THE WHITE HOUSE
Office of the Press Secretary (New York, New York) __________________________________________________________________________ For Immediate Release September 8, 2000
BACKGROUND BRIEFING BY A SENIOR ADMINISTRATION OFFICIAL ON PRESIDENT CLINTON'S BILATERAL WITH PRIME MINISTER BERTIE AHERN OF IRELAND
Waldorf-Astoria New York, New York
1:50 P.M. EDT
SENIOR ADMINISTRATION OFFICIAL: On Ahern, they had a meeting that focused primarily on the ongoing implementation of the Good Friday Accords. They began talking a little bit about what has gone on here this week, the President's efforts on the Middle East peace process. But the discussion was primarily on the Good Friday Accords.
Ahern kind of gave the President a little bit of an update on how he thought the last couple of months have gone and the bottom line was, on the whole, really quite good. As you all know, the Executive is up and running, which is critical, and it's starting to actually make a difference in people's lives on the ground in Northern Ireland. People have local leaders and a local government that is actually doing their business for them and they're starting to see this as having a practical effect.
Tension between the two communities this summer, marching season, actually was less than anticipated, and what was particularly noteworthy, the Prime Minister thought, was the fact that when there were problems, the two communities have been able to resolve them between themselves, with less reliance on outside actors. He thought that was very positive. He said there have been some attempts at violence by extremist groups -- for example, extremists on the Republican side -- that had either failed or the people had been caught, so there really wasn't much there. And he noted that, as some of you probably know, there has been some Protestant-on-Protestant violence over the last few weeks, but as he put it, that really seemed to have much more to do with gangs going at each other over turf and over the drug trade than anything to do with the peace process.
And so, on the whole, his report card to the President on the peace process was very good. Then they talked about what are the remaining issues, how do we go forward. They talked about some of the things that are still under discussion; in particular, implementing the Patten Report on Police Reform, and the President told him that he very much looked forward to receiving the two leaders of the Executive, David Trimble, the Unionist leader, and Seamus Mallon. And they're coming to Washington to see the President next Wednesday.
This is something of an historic visit because it's the first time that the two elected leaders of the Northern Irish Executive are coming to the United States in their capacity as leaders of the Executive. And the President is really looking forward to hearing from them on how they see the implementation of the Accords going forward.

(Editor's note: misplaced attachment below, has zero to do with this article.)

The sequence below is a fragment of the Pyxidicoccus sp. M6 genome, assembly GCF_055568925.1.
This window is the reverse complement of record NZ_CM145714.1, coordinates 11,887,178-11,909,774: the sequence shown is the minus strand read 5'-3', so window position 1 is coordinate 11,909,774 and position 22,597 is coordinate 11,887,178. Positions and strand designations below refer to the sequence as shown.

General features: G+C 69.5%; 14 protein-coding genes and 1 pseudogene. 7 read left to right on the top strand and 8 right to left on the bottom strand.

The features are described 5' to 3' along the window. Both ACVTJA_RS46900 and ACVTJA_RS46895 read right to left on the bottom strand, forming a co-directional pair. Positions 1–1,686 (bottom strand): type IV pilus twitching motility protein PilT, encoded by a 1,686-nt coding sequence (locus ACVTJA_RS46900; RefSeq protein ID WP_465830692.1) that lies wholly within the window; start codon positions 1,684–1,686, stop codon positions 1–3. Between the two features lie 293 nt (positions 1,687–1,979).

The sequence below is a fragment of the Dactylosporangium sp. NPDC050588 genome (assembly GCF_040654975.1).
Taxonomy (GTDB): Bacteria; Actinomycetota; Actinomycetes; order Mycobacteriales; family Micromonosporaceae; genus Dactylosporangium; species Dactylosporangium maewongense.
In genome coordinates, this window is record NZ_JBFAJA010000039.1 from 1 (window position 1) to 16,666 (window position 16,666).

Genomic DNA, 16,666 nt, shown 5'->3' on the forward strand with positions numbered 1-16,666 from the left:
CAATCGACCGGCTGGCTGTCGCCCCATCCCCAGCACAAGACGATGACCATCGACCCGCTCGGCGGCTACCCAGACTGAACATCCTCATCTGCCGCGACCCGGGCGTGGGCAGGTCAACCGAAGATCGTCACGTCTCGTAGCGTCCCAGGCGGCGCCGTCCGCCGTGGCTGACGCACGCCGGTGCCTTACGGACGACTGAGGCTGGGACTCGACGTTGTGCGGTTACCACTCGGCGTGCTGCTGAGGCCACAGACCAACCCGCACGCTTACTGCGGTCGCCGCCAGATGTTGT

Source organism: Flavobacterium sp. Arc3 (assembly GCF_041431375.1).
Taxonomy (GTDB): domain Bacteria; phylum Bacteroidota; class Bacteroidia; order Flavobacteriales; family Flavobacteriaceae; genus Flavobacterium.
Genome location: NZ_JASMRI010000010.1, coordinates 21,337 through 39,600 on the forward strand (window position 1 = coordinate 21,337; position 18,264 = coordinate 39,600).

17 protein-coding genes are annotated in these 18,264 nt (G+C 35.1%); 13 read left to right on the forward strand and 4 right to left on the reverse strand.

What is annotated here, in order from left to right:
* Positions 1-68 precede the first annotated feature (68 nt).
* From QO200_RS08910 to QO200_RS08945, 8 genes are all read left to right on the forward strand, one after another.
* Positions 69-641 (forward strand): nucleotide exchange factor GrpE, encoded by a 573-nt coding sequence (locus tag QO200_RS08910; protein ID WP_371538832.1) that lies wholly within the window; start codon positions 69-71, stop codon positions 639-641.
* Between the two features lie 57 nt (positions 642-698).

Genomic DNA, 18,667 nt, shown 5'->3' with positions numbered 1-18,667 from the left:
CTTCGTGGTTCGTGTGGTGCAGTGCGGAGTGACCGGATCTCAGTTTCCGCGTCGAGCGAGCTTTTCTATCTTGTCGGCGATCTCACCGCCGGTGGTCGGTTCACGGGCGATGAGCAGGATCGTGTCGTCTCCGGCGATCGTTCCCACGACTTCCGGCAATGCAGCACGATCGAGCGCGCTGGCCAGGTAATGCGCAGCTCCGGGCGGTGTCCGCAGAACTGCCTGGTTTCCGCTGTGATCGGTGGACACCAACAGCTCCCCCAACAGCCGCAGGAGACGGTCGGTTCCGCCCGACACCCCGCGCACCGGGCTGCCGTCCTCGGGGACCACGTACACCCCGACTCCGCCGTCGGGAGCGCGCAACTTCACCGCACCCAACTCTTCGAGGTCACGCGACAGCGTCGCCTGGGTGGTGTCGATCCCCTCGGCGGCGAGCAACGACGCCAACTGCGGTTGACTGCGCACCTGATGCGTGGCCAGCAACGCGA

That was the bulk of the meeting.
Q Any plans for the President to travel over to see the parties?
SENIOR ADMINISTRATION OFFICIAL: No plans. Ahern said to the President, we'd love to have you come back. The President said, I'd love to go back. But can't plan anything now, there's no commitment to go, certainly nothing about dates or anything of that sort.
Q -- there would be more progress before he would go over?
SENIOR ADMINISTRATION OFFICIAL: Well, there was no linkage to the issues, really a question of whether there was a way of scheduling something during the remaining months of the administration, or not -- something that we'll continue to look at, but there's just nothing there.
Q How long did this go?
SENIOR ADMINISTRATION OFFICIAL: This went on for about 20-25 minutes.
Q Will they have another opportunity to see one another before Clinton leaves office if he doesn't go to Ireland? Is there any other venue?
SENIOR ADMINISTRATION OFFICIAL: There's nothing planned that I'm aware of. Don't hold me to that 100 percent; I can't think of anything. There are no international meetings that Ahern would be at that I can think of. I don't think -- St. Patrick's Day is not until next year --
Q Reschedule --
SENIOR ADMINISTRATION OFFICIAL: That's true. So not that I'm aware of.
Q Remind us, what's the status of disarmament question there?
SENIOR ADMINISTRATION OFFICIAL: The status of the disarmament is they took a big step forward in getting over the impasse they'd had on disarmament by the Sinn Fein and IRA agreeing to these sort of confidence-building measures -- that is, having internationallyrespected people come and look at arms depots to verify that indeed the arms were not being used. And we've had one inspection -- this was Ahtisaari from Finland, and the South African whose name escapes me. There's supposed to be another inspection coming up in the next month or so. And eventually, they have to get to the issue of putting the arms beyond use, as called for in the Good Friday Accords. But right now the decommissioning issue is on a good track.
Q You mentioned that it was a quiet summer, and you also said that they had been able to resolve some issues between themselves, without having outside parties involved. What kind of issues were those?
SENIOR ADMINISTRATION OFFICIAL: Primarily, this has to do with the marching season and the desire principally by the Unionist community to march in Catholic areas -- this has led to tension, violence in the past. And I think what was good this year is that they really managed to get agreement directly between themselves over whether certain marches would go forward, certain marches wouldn't go forward, what the hours were, and so forth. Real progress in just dealing with issues directly and not having to go pleading to someone else.
THE PRESS: Thank you.
END 2:00 P.M. EDT